This study differs from prior HRRR and RAP investigations in that it focuses on the spatial (1km) and temporal (hourly) scales at which the NWM operates. The results show that the precipitation forecasts from HRRRx appear to be more skillful than those from the RAPx in depicting the precipitation occurrence and amount compared to the Stage IV analysis across the Contiguous United States (CONUS) during the warm season of May-October 2015. Both QPF sources exhibit the highest skill in the northeast and the lowest quality over the southwest United States, and QPF skill decreases with increasing lead times and accumulation thresholds. Additionally, the RAPx and HRRRx models using all 24 forecast issuances perform better than using 4 issuances at 00 UTC, 06 UTC, 12 UTC and 18 UTC. When averaging QPFs over different hydrologic unit codes (HUCs), overall the analysis suggests that precipitation skill decreases with the size of HUC, although more details are seen at the finer HUC scale. The study also evaluates the ability of each QPF source to capture the historic heavy rainfall that resulted in catastrophic flooding over South Carolina during 1-5 October 2015 and finds that the HRRRx accurately forecasted the timing, location and amount of extreme rainfall during the flooding event.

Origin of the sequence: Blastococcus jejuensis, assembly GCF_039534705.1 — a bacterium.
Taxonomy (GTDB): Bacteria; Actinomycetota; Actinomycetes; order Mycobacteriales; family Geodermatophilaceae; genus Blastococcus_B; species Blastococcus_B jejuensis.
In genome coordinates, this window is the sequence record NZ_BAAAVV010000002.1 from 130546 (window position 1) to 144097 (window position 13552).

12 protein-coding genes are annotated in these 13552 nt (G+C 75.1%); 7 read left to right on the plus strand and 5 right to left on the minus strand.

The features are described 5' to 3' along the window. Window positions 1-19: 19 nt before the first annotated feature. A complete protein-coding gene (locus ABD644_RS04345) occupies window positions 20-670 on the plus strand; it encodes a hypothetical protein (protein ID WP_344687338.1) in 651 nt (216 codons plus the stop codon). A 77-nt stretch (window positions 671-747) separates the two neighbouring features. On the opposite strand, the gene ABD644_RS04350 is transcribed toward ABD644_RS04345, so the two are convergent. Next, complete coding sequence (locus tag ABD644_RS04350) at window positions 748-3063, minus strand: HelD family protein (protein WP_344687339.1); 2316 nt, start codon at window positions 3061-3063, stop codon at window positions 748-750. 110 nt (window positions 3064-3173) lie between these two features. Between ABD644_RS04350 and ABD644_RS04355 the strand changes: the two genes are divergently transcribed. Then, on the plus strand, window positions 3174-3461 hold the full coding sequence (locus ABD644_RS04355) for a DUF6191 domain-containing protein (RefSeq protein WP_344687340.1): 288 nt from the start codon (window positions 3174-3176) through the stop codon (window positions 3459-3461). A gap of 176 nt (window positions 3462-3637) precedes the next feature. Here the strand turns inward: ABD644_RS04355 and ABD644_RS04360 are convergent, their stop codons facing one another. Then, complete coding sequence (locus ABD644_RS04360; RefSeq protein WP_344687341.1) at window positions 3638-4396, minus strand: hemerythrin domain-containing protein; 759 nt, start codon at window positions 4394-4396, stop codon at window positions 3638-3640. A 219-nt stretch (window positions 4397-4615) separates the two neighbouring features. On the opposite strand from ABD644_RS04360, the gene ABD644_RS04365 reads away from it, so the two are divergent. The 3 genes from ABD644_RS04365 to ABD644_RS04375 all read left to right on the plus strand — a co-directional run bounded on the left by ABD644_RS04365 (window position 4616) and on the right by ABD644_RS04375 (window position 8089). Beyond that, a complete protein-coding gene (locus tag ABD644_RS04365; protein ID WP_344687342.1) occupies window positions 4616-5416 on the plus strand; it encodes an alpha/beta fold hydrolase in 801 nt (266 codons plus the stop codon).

This evaluation is not only helpful for identifying the strengths and weaknesses of the precipitation forecasts—which is important for atmospheric model development and improvement—but is also valuable for forecasters and other end users to better understand the reliability of NWM hydrologic forecasts in aiding their decision-making process.